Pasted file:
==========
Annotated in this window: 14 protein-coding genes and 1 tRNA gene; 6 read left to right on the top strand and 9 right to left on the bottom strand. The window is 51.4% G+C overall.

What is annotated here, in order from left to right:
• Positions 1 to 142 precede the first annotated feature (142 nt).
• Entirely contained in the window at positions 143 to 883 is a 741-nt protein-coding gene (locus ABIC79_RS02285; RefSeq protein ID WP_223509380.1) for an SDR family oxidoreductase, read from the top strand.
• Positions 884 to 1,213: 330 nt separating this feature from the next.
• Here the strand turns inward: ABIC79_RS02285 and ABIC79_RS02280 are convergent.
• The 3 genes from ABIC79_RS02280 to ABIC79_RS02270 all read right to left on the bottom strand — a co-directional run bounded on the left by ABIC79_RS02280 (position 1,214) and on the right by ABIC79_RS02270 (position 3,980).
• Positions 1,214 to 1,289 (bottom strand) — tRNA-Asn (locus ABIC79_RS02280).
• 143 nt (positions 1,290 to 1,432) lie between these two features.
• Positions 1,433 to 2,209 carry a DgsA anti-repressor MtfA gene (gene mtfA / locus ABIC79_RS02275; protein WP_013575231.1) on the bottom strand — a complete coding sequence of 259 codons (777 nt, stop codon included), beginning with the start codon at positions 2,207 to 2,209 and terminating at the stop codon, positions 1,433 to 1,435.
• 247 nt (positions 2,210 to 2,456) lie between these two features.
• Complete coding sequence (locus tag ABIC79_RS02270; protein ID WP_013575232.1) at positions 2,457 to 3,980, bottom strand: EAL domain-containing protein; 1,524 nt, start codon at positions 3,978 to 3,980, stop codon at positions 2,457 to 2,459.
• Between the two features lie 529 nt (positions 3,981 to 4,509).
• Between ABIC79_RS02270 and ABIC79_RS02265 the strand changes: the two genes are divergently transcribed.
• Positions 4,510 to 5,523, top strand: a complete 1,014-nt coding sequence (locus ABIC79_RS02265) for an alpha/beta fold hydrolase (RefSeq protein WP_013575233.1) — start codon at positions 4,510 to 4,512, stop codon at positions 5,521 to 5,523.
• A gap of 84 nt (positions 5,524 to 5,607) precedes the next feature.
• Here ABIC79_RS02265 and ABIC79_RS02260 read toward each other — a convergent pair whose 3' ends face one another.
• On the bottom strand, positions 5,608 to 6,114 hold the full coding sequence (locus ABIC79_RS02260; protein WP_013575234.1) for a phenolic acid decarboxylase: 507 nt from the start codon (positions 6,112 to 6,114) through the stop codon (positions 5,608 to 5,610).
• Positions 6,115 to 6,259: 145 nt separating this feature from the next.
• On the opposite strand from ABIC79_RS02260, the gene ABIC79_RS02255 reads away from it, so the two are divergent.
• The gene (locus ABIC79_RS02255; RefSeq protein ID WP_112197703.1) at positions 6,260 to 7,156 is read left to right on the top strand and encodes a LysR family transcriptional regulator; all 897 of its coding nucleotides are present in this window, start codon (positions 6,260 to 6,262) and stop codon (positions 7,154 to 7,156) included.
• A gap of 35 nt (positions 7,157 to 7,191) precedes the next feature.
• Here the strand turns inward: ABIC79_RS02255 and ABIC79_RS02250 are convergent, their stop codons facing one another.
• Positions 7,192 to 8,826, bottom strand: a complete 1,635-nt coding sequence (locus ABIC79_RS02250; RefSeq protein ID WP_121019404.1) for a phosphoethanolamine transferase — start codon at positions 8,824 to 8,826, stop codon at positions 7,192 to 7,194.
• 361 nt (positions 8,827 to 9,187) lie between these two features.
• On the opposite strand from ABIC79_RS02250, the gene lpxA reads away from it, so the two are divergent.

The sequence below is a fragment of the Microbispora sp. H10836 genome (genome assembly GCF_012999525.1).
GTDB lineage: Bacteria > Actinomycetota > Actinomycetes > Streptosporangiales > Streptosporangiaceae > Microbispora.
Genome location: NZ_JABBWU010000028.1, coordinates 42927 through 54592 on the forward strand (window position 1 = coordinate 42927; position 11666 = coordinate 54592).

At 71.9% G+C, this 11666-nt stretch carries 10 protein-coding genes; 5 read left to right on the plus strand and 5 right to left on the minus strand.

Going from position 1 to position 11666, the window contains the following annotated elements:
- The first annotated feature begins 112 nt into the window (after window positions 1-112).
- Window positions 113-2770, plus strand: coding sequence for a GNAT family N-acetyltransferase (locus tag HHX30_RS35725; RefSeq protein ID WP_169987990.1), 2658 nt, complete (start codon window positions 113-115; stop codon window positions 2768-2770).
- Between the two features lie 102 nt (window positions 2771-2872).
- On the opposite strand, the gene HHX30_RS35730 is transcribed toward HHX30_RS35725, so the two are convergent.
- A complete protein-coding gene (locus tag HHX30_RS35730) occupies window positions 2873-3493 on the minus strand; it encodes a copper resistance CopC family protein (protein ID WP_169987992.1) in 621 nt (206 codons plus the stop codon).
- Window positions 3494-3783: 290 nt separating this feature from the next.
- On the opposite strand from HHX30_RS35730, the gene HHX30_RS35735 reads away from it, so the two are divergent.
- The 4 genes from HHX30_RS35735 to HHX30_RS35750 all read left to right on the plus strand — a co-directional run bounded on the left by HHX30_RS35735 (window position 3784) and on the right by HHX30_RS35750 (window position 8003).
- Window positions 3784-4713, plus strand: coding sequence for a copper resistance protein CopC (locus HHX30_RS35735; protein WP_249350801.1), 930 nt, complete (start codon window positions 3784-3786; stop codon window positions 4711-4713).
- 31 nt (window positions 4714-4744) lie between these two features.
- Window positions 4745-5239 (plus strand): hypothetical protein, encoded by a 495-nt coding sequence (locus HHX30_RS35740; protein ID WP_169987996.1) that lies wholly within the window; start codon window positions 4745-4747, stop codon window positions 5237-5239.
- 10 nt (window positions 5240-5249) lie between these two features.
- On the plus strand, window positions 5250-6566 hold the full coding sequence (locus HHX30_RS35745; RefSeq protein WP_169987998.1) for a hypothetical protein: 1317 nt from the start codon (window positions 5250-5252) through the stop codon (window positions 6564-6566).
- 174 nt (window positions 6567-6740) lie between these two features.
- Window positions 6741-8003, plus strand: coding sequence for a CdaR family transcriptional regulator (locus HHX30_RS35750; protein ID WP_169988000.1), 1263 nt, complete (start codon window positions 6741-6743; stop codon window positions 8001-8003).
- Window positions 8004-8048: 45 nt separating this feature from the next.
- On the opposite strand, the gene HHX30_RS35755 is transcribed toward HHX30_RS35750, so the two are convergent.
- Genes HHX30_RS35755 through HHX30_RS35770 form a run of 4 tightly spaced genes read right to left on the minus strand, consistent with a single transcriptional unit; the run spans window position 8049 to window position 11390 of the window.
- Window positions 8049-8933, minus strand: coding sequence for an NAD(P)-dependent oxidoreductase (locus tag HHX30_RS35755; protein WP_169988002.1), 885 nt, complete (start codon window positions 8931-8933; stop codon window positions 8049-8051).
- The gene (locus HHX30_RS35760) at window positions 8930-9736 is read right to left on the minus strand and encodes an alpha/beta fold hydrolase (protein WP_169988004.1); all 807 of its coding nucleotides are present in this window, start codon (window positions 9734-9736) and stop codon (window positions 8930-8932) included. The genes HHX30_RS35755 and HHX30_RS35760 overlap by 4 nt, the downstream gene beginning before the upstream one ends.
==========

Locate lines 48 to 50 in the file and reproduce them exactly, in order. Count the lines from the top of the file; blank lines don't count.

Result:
- On the opposite strand, the gene HHX30_RS35755 is transcribed toward HHX30_RS35750, so the two are convergent.
- Genes HHX30_RS35755 through HHX30_RS35770 form a run of 4 tightly spaced genes read right to left on the minus strand, consistent with a single transcriptional unit; the run spans window position 8049 to window position 11390 of the window.
- Window positions 8049-8933, minus strand: coding sequence for an NAD(P)-dependent oxidoreductase (locus tag HHX30_RS35755; protein WP_169988002.1), 885 nt, complete (start codon window positions 8931-8933; stop codon window positions 8049-8051).